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 Mozart adagio by Chinese clarinetist
Author: Klose 2017
Date:   2018-10-02 04:50

https://www.youtube.com/watch?v=-BUaj4NX7OQ

What do you think?

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 Re: Mozart adagio by Chinese clarinetist
Author: Liquorice 
Date:   2018-10-02 09:57

I think the orchestra sounds very empty without the wind parts.

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 Re: Mozart adagio by Chinese clarinetist
Author: Bob Bernardo 
Date:   2018-10-04 18:16

A bit bright and the reed is choked off. Get rid of the mouthpiece and the ligature. Musically he's playing notes without feeling. Sorry if people disagree with me.

I've always felt the slow movements of the Concerto and the Quintet are the hardest movements. You need to get into Mozart's BRAIN and FEEL him dancing with a pretty lady as this was one of his favorite things to do. No TV's back then.

You can't slap your fingers down on the notes. but magically and softly lay them down and slowly lift them off of the keys.

Yes the orchestra sounds empty.


NEWLY DESIGNED - Vintage 1940 Cicero Mouthpieces


Yamaha Artist




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 Re: Mozart adagio by Chinese clarinetist
Author: fernie121 
Date:   2018-10-04 18:28

I like it. It’s not overly dark sounding like most clarinetists sound today.

Bb Clarinet: Ridenour G1, Mouthpiece: Vandoren BD5 (Modified), Reed: Legere EC 3 3/4, Ligature: Rovner Versa

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 Re: Mozart adagio by Chinese clarinetist
Author: DavidBlumberg 
Date:   2018-10-04 18:37

Thin sounding Orchestra, the lights I hated!!!

Clarinetist played well, subdued yet very very audience aware almost too aware.

Almost reminded me of the Violinist from Vienna with the Women's Orch - Andre Rieu

http://www.MyTempoMusic.com

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 Re: Mozart adagio by Chinese clarinetist
Author: Ken Lagace 
Date:   2018-10-04 19:04

I can't accept the poor tuning.

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 Re: Mozart adagio by Chinese clarinetist
Author: Philip Caron 
Date:   2018-10-04 21:09

There's a lot of variability in how mistuning affects listeners. See other recent threads. Even among performers it varies to a degree, but some listeners, even avid music lovers, routinely accept ongoing pitch discrepancies without thought and pay more attention to other things.

On a newsgroup I used to frequent (rec.music.classical.recordings) there were quite a few professional musicians among the regulars, and one, a professional bassoonist, often lamented intonation problems in specific commercial recordings. Mistuned pianos particularly irked him, but he had a very accurate ear, and the discrepancies he was noticing were sometimes subtle, and most other commenters either a) didn't find the problems significant, or b) didn't notice / couldn't hear them. In the cases I could check I (not a pro) sometimes agreed with him, but sometimes the problems were too slight to bother me as a listener. I used to think the guy went a little overboard, but in fact some recordings feature pianos that are shockingly mistuned.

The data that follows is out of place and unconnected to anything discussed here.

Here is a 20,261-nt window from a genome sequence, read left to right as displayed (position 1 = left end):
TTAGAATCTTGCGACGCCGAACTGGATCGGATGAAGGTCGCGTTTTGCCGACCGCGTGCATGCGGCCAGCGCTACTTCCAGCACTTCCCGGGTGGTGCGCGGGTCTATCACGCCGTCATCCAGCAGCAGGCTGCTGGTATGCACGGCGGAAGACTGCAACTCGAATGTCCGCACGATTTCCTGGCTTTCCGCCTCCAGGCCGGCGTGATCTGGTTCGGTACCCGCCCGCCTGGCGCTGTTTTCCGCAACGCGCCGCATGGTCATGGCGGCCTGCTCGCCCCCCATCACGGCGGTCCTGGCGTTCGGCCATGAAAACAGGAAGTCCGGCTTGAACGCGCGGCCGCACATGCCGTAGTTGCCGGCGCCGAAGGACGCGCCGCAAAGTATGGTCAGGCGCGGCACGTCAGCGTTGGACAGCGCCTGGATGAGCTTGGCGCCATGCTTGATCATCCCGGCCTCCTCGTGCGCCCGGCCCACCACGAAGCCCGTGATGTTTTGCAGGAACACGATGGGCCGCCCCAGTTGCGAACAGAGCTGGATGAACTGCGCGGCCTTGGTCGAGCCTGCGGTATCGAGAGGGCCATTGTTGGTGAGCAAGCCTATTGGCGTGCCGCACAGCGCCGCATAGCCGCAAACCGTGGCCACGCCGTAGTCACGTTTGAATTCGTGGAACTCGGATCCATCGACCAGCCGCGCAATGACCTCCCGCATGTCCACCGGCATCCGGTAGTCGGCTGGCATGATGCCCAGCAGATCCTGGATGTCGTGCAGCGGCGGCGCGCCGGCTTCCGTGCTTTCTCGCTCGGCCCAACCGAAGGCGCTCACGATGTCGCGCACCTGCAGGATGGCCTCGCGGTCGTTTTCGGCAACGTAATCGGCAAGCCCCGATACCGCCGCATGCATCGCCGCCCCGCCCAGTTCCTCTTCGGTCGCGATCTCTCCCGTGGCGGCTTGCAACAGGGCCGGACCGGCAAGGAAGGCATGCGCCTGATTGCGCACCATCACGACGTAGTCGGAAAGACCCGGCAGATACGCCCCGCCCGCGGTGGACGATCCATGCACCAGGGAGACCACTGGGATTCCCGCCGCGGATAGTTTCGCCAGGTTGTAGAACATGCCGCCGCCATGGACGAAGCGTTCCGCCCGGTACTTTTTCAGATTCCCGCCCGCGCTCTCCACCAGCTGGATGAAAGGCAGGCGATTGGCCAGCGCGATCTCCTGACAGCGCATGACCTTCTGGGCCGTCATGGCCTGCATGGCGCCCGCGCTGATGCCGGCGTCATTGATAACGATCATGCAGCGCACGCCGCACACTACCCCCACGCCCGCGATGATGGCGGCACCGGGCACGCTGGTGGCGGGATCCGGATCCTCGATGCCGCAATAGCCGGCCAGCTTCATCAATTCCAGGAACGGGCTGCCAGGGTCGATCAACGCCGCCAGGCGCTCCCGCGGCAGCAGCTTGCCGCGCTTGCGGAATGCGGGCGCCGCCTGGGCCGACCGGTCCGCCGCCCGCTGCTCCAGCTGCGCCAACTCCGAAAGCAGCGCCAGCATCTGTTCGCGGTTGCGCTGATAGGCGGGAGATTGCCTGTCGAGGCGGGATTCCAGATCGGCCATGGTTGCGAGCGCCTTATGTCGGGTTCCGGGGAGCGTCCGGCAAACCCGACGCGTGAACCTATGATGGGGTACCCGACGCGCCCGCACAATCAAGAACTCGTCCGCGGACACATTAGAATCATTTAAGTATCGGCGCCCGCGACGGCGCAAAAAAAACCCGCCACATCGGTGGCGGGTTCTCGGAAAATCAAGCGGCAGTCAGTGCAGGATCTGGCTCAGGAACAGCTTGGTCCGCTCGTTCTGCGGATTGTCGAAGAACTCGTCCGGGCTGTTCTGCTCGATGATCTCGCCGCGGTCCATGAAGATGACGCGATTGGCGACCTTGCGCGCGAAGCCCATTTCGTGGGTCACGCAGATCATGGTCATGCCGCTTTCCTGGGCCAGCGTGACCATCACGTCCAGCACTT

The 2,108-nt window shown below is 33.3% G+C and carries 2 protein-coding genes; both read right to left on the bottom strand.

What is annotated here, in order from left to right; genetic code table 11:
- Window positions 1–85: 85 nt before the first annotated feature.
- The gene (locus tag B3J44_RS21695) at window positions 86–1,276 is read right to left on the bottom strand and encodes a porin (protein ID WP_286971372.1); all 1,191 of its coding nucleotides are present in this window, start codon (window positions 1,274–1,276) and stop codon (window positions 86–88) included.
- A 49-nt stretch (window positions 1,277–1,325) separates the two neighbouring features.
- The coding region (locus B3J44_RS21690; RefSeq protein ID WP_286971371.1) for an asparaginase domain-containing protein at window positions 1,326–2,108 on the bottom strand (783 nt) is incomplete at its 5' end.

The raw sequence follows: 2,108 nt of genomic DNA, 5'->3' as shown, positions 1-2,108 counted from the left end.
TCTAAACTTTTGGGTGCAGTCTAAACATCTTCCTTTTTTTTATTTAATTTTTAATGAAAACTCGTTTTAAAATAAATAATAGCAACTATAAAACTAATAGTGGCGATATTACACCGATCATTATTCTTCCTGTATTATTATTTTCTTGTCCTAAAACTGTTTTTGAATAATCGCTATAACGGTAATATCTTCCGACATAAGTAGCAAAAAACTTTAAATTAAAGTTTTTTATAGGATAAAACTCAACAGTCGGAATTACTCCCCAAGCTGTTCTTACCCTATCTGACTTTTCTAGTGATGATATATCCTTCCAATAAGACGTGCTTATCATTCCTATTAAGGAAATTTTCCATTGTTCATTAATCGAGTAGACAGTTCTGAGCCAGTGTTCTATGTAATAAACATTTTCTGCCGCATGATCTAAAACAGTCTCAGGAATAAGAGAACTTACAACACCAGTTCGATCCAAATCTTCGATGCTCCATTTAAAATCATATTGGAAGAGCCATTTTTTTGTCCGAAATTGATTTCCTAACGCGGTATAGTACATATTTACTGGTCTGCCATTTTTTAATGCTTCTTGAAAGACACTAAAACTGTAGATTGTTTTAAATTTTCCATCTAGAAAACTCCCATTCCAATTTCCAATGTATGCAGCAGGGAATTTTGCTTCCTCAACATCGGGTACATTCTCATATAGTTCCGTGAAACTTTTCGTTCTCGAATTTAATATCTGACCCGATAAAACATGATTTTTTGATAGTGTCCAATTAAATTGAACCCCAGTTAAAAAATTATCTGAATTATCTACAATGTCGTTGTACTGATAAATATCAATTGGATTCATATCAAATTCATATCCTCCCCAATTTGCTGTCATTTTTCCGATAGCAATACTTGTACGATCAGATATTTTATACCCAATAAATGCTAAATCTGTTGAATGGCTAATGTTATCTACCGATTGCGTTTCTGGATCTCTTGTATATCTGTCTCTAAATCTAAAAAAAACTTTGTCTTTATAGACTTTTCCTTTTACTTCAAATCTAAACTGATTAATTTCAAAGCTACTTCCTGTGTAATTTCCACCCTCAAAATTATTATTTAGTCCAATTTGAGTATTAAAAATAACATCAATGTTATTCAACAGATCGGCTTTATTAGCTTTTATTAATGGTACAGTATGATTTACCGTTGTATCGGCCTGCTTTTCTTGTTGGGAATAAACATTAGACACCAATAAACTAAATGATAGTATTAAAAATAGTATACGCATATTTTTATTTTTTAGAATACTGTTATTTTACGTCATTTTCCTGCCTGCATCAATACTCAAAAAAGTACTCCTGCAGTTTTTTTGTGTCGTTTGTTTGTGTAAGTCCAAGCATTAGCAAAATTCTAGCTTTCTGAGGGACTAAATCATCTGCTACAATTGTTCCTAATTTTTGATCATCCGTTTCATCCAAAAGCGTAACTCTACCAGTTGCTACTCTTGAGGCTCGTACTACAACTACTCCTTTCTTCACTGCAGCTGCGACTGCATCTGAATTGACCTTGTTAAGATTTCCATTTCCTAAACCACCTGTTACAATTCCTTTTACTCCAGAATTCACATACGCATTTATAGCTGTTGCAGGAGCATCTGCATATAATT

The Mozart linked does have some intonation problems, and they bothered me some, but not terribly. I liked some of the expressive choices, but not others - a little too much sentimentality for me. And I miss the full score.

Hmm. Having read this discussion and reread what I've written. I just listened to the link again, and the intonation bothered me considerably more than it did the first time. Hah! I guess it depends on how you have your filters set. - Never mind me.



Post Edited (2018-10-04 21:10)

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 Re: Mozart adagio by Chinese clarinetist
Author: Luuk 2017
Date:   2018-10-05 17:06

David - small correction: André Rieu is Dutch.

By the way, he realized $51.000.000 turnover/year, over past ten years (source: www.billboard.com).

Audience awareness might pay off...

Regards,

Luuk
Philips Symphonic Band
The Netherlands

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 Re: Mozart adagio by Chinese clarinetist
Author: Roxann 
Date:   2018-10-05 17:19

He plays with very "flat" fingers...not the "C" shape my teacher keeps reminding me to use.

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 Re: Mozart adagio by Chinese clarinetist
Author: Alexis 
Date:   2018-10-05 17:55

I think the balance is off, and because the clarinet is miked, the intonation problems are much more obvious. Too much bass, and because of absent winds (and too little upper string miking), feels disconnected from the quite penetrating clarinet sound.

I think its hard to assess his playing based on this, when the vast majority of performances are not miked in any way and the timbre/timbral changes are different at a distance.

Personally I find the concept of performing this in a club a bit pointless. The lights don’t add anything and I can’t see why anything needs to be miked at all.



Post Edited (2018-10-05 18:12)

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 Re: Mozart adagio by Chinese clarinetist
Author: Bob Bernardo 
Date:   2018-10-06 14:02

Hmmmm That's what threw me off. I didn't notice he was Miked. Still don't like his sound. I thought it was for recording. He looks very young, maybe in time his sound will open up a lot.


NEWLY DESIGNED - Vintage 1940 Cicero Mouthpieces


Yamaha Artist




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